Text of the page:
Last week I was invited to a NESTA (National Endowments for Science, Technology and the Arts) reunion. I was involved with NESTA through their Ignite! pilot programme which supported creativity in young people, and with their support I became more interested in poetry and founded PoetCasting.
This event was a chance to catch up with former fellows – some experts in diverse fields from science, technology, business and visual arts. I was invited to speak about my experience, which was a privilege, especially given the esteem of the company.
The other speakers included Jane Ní Dhulchaointigh, inventor of the fantastic Sugru, Rob Kessler who produces beautiful photographs of plants on a molecular level, and Stephen Pizzey who spoke about science in the landscape.
The event got me thinking again about the way science and technology seeks to engage with the public and the wider world, while by and large the arts doesn’t. Stephen talked about being at academic conferences that weren’t in ‘conference bunkers’. At one the delegates boiled eggs and cooked meat at geysers and at another he spoke about the processes of a power plant to members of the public who passed it every day and gave it no thought.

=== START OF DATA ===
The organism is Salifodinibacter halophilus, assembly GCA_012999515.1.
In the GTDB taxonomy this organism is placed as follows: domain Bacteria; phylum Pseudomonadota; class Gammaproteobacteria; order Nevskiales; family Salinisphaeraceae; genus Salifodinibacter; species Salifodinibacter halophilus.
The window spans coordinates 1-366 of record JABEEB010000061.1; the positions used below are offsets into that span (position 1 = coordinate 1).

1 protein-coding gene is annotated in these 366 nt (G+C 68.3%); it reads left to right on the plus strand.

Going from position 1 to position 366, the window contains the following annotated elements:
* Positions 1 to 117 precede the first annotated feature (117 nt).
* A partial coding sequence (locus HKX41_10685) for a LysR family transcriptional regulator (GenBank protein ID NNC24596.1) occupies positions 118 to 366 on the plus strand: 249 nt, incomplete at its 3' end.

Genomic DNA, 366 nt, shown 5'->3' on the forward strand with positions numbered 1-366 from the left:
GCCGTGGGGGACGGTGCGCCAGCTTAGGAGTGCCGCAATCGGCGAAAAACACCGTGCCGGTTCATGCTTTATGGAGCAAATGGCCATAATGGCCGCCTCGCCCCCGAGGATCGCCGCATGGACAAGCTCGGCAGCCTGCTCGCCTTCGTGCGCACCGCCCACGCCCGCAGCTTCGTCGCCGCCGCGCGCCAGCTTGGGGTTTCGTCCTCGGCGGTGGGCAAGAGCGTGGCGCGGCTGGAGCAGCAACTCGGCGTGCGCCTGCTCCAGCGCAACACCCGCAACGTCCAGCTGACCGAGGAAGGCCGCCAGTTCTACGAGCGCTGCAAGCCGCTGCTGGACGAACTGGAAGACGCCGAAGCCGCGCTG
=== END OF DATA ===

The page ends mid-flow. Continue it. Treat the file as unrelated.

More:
Coming up to Christmas, I noticed that Prof Brian Cox has a high profile show where he is lecturing on advanced physics to celebrities. On top of that, there will be the annual Royal Institution Christmas Lectures (a personal favourite of the festive period – science for children is probably about my level).
As good as BBC Radio is for arts programmes, if academics and arts professionals really want to engage with the public and get extra credit for the public impact of their work, we need to take a leaf out of the scientists books. Carol Ann Duffy explains poetic meter to celebrities? A series of lectures on developments in literary studies at Christmas? At the very least, we could get out of our conference bunkers a bit more often…